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Interest theory of rights, a summary and evaluation

Paper Type: Free Essay Subject: Human Rights
Wordcount: 2191 words Published: 16th Mar 2017

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Theoretical Foundation of Human Rights: What is the interest theory of rights? Does this theory fail to answer any important questions?

“If the concept of human rights is universal, that is, possesses a validity which is good for all places and for all times, then it is apparent that there is a significant disparity in the way in which these rights are concretised from place to place and from time to time. While the idea of human rights may have a discernible homogeneity, perhaps derived from some kind of natural law theory or social theory, it is nonetheless clear that the implementation of these rights by states lacks a corresponding identity.” (Davidson, 1993:89)

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Both international relations and moral theories feature prominent debate on the concept and the purpose of human rights yet there appears little by way of consensus with regards to what these rights mean, where the judicial boundaries of action and inaction meet or how to implement the utilitarian principles first adopted by the United Nations in response to the humanitarian horrors witnessed during World War Two. The crux of this theoretical problem resides in the evolution of the concept of human rights – an evolution that has worked in tandem with the evolution of liberal democracy in the West since 1945 when “Western tradition required, as a response to totalitarianism, a reassertion of individual liberty, and for that liberty to be protected by an international law rather than diplomacy.” (Robertson, 2006:29) By this we mean to say that whereas historical notions of human rights were underpinned by the spectre of the state and the state’s ability to defend persecuted minorities, contemporary notions of human rights have moved beyond the confines of the state and the public sector to incorporate the private citizen and the defence of his or her individual human rights (as opposed to the collective human rights of a people or a state). This is a reflection of the shifting paradigms that have affected liberal democracy at the dawn of the twenty first century where the merging of the public and the private sectors has created a moral, judicial and ideological black hole into which uncertainty and indecision have stepped.

The following essay seeks to look at the ways in which this political sense of uncertainty has pervaded the ideological sphere of human rights where according to Saladin Meckled-Garcia and Basak Cali (2005:10-30) the human rights ideal has become ‘lost in translation.’ We propose to look in particular at the ‘interest’ theory of rights, analysing the ways in which it has helped to shed new light on the topic of human rights in general while at the same time highlighting its theoretical flaws. A conclusion will be sought that attempts to underscore the link between rights, indecision and inaction particularly when we view the issue from an international perspective. Before we can begin, though, we need to offer a definition of the interest theory of rights.

The interest theory of rights was first proposed by Bentham (1987) who argued that a person has a distinctive human right when others have duties which protect one of that person’s interests. Thus, viewed from the perspective of the interest theory of rights, “human rights takes their role to be to protect a person’s basic interests.” (Pogge, 2007:186) This constitutes the most fundamental interpretation of human rights within the liberal democratic ideological framework alluded to in the introduction, falling within the theoretical parameters of what Meckled-Garcia and Cali (2005:10) refer to as the ‘normative rights model’ (NRM) which “identifies features or aspects of our humanity which contribute to our well being and which are vulnerable to the actions of others.”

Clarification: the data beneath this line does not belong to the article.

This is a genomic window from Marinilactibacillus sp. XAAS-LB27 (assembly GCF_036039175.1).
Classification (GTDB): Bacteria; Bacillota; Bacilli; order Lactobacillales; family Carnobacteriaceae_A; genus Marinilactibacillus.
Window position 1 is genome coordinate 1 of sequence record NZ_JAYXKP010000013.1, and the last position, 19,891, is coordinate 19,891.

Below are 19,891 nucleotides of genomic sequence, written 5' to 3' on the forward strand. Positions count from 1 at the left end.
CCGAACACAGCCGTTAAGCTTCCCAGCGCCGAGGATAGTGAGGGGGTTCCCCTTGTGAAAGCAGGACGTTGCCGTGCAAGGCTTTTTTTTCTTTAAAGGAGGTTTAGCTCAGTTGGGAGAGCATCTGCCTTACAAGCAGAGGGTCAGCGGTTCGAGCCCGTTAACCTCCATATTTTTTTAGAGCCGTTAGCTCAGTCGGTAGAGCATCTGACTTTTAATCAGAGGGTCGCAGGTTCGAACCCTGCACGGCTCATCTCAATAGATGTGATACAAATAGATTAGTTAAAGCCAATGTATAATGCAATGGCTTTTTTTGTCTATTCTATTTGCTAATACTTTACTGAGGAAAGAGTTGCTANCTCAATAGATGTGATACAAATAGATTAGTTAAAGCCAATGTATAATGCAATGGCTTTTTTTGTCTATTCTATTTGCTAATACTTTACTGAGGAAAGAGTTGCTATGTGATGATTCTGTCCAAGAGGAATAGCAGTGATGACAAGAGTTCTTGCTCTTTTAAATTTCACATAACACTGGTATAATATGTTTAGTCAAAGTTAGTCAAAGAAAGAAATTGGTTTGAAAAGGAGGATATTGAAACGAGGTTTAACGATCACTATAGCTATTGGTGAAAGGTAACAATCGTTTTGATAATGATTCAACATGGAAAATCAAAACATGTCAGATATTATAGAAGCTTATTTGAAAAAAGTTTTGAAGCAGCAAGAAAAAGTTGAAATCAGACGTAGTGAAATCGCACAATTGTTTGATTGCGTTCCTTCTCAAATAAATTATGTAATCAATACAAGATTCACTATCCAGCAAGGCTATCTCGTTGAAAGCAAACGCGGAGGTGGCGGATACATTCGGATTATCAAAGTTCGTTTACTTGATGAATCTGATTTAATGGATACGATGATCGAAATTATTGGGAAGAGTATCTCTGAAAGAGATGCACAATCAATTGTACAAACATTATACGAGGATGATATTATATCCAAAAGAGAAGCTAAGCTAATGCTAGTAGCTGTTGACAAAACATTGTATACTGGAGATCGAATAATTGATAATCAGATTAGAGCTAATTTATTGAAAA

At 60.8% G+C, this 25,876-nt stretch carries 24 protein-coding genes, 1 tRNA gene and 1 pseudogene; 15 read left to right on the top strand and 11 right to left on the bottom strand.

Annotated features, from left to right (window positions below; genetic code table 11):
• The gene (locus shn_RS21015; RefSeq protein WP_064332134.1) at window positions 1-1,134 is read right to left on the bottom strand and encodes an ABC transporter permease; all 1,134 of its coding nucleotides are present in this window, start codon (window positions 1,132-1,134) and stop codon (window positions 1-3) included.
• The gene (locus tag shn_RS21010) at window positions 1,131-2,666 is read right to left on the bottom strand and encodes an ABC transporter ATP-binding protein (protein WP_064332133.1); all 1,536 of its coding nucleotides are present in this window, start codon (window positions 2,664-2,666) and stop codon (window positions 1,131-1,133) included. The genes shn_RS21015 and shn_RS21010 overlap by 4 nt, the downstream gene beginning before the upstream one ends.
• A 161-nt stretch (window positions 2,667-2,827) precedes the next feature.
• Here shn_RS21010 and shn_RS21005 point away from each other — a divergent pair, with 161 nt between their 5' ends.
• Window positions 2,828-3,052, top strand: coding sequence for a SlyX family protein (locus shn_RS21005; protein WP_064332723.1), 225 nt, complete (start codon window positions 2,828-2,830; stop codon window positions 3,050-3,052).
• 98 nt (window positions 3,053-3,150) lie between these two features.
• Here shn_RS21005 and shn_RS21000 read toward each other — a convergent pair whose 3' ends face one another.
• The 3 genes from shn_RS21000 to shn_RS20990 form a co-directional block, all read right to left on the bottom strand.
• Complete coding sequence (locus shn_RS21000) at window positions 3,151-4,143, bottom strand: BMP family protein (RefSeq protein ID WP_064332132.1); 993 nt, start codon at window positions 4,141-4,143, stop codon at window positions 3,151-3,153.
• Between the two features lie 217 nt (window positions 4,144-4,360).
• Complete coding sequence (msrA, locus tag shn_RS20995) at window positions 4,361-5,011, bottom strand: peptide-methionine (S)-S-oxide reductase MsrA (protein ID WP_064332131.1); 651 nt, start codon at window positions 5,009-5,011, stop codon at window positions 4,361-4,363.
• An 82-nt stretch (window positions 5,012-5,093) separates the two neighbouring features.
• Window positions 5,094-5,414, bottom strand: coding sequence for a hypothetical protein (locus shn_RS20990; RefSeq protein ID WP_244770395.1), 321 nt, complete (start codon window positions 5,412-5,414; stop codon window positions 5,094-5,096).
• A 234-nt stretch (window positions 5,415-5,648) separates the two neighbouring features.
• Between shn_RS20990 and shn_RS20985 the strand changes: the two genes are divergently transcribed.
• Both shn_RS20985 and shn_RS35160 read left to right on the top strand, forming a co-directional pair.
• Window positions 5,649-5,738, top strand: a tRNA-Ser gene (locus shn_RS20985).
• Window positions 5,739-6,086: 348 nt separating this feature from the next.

The interest theory of rights therefore seeks to safeguard these features or aspects of our humanity by protecting a citizen’s rights against wrongdoing from another citizen within the same social, political and judicial framework. That it is to say that if, for instance, it is in one’s interests to not to be physically assaulted then, as far as the interest theory is concerned, it is the responsibility of both the individual and the state to ensure that this does not happen lest the basic interests of another individual be impinged upon. Moreover, there is, as Meckled-Garcia and Cali (2005:11) declare, “no principled difference is made between individual and collective.” This is in direct contrast to international human rights law (IHRL) where only the state can impinge upon the basic human rights of individuals or groups of individuals living within that sovereign state.

As a consequence, we can see that the first and most prominent drawback to the interest theory of rights is that there exists such a wide divergence between theory and practice; between the interpretation of the rights and responsibilities of the individual citizen versus the interpretation of the rights and responsibilities of the sovereign state. This is to say that while the interest theory of rights brings to the fore important concepts relating to the synthesis of the values pertaining to liberty, community and mutuality – concepts which Francesca Klug (2000) refers to as values for a ‘godless age’ – it falls of short establishing important criteria with regards to who these rights apply to (the rights holder), who these rights impose duties upon (the duty bearer) and what exactly these duties entail. Therefore, we can see that, rather than seeking to impose values for a godless age, interest theories relating to rights merely help to perpetuate the misunderstanding and the misconception of the ideal of human rights so that the definition, interpretation and subsequent implantation of rights remains an ideological and theoretical quagmire (Cali and Meckled-Garcia, 2005:1‑9). As a result, we can deduce that the first and most prominent failure of the interest theory is that it does not address the concept of establishing a universal concept for human rights and that it fails to address the question of what human rights are and how they are best protected. Addressing the moral aspect of human rights at the expense of the broader legal and judicial imperative only ensures additional questions will be raised as to the purpose of rights as a social, cultural and political ideal.